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A beautifully written piece on what it means to ‘put the love’ in the food. If you don’t receive the LocalHarvest.org updates on what’s happening in your area, do so now-it’s great information!


LocalHarvest Newsletter, March 29, 2013

Welcome back to the LocalHarvest newsletter.

A little while back I was on a road trip and stopped at a coffee shop for a snack. I picked up one of the extra large cookies on the counter to see what was in it, and there, listed at the end of the usual ingredients was ‘love.’ I am sorry to say that my initial reaction included a tiny bit of eye rolling. It felt a little gimmicky – but it got me thinking. If we can put love into food, all sorts of possibilities open up, including how we think about good food.

We who appreciate good food sometimes struggle when it comes to describing it. Does it need to be grown within a certain number of miles? Does all organic food count? What if its parent company was a multinational? It gets complicated. Maybe there is some shorthand that would help, and maybe that shorthand is this: good food is grown and prepared with love.

What does that mean, exactly? How do we add love to our food? For myself, one important piece is simply paying attention to both the ingredients and the act of cooking. It’s the easiest thing in the world to throw together a quick supper while thinking a thousand racing thoughts about everything but the vegetables in my hands. But really, it is almost as simple, and infinitely more satisfying, to close the mental door on the day, focus on the task at hand, and take note of the fact that this food – this onion, these beans, this rice – this food right here will nourish me and my family, will become the energy that sustains us. Being mentally present and open-hearted changes what happens in the kitchen. It’s noticeable. My husband appreciates food and the effort home-cooking requires, and even when I’ve just thrown dinner together he looks at it and says, “Thank you for cooking, sweetie.” But when I’ve really put my heart into it, he’ll almost always say something like, “Wow, this is beautiful.” And it is.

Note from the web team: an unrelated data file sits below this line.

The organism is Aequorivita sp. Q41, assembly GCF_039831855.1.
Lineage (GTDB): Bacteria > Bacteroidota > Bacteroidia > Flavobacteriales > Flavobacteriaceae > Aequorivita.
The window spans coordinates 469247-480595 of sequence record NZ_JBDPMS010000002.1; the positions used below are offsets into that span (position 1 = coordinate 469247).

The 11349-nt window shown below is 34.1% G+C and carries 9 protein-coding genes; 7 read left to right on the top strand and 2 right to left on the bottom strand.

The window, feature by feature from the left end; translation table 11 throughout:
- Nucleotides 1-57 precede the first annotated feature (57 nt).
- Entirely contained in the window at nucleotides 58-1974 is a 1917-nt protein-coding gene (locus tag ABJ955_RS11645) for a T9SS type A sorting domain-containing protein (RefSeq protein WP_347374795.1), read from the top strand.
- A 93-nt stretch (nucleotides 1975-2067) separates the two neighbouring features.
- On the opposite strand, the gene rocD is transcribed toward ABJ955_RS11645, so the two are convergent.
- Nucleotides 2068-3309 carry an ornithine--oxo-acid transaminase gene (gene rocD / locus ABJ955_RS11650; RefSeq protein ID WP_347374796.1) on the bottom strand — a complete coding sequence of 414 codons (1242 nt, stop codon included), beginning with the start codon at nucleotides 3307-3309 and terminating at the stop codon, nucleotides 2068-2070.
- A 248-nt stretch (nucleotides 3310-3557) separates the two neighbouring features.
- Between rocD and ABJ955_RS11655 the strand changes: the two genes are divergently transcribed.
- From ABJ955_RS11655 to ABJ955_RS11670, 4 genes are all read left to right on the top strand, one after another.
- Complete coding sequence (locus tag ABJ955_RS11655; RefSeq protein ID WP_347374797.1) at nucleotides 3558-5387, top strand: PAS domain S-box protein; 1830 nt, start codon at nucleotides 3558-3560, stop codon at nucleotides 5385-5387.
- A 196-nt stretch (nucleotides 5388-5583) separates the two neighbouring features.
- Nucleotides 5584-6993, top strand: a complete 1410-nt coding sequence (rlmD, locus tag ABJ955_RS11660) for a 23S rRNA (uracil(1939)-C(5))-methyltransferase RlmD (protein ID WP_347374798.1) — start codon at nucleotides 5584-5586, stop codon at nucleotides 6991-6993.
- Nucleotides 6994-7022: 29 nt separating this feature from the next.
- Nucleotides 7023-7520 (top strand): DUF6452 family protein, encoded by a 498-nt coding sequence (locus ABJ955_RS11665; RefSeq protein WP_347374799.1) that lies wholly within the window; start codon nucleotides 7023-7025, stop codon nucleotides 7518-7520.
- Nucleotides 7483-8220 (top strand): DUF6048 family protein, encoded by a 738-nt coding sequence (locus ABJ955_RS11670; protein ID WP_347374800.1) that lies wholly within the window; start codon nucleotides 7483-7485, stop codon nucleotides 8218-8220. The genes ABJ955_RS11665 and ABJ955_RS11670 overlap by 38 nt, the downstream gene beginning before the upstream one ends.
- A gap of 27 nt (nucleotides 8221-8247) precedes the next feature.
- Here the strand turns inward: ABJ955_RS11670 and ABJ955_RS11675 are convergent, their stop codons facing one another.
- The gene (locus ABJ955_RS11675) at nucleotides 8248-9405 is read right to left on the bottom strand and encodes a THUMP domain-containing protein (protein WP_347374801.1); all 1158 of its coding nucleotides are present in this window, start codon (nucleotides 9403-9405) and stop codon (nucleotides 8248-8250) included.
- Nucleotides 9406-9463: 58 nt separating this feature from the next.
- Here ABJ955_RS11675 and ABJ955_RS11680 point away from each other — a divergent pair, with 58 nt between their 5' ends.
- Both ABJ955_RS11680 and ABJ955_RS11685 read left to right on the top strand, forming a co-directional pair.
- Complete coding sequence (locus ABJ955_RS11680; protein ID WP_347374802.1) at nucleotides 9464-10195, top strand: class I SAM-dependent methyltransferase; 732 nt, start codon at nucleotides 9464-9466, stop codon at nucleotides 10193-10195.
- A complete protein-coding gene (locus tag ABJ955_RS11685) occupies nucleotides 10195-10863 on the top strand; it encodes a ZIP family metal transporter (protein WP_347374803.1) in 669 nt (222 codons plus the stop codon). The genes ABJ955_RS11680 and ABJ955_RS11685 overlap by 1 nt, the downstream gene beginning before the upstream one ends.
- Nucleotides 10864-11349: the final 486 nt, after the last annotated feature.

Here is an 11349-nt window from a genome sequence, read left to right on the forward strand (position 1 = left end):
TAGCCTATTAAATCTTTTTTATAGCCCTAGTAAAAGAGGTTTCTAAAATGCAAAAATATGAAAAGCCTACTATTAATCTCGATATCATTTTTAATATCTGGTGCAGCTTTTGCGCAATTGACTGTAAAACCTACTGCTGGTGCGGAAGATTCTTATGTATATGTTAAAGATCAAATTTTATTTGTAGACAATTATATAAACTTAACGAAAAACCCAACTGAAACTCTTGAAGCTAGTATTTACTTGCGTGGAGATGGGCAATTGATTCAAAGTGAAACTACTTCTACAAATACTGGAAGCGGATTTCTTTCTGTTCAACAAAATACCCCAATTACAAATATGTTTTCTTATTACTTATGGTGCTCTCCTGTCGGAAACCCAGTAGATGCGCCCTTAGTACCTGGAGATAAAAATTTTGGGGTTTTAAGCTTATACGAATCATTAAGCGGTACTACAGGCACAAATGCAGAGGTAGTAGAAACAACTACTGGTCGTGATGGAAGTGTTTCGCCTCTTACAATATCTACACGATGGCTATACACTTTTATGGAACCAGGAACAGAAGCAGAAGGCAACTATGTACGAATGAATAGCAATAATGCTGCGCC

So love changes food and the way we perceive it. I think this is one reason so many of us are drawn to farmers markets, farm stands and CSAs. Much of this food has been loved its whole life, and some part of us knows that. While not every farmer would use the word “love” in relation to what he or she does in the fields, I think it’s a fair descriptor of what’s going on when someone works for months to raise a crop, poring over crop rotations and seed orders, scraping weeds away from seedlings, sifting soil between their fingers to test the moisture, and getting up at 4:00 every morning to care for animals and load trucks and do the million other things necessary to bring in the harvest. Such work requires sustained attention, and usually, what people attend to deeply opens their hearts. Crops raised in this way, like meals prepared with care at home, are good food.

When we give our full attention to that which sustains us, whether we are growing, preparing, serving or eating it, that attention becomes a form of blessing. And we too are blessed.

Until next time, take good care and eat well.
Erin

Erin Barnett
Director
LocalHarvest

Weekly Wisdom – Food Rules: Eat only foods that will eventually rot

  • Food processing extends shelf life ­ often by removing beneficial nutrients
  • Processed foods = longer shelf life & less nutritious
  • Real food is alive, and it should eventually die
  • Note: most “immortal” food­like substances are in the middle aisle of the grocery

Source: The Green Book

Trash Talk – Ways to save: sports & exercise

The calendar says ‘Spring’ but will it ever arrive?!? When it does, here are some ways to save: sports & exercise

  • Donate – your used sporting goods; contribute to a good cause, save resources, and delay adding to the landfill; plus a possible tax advantage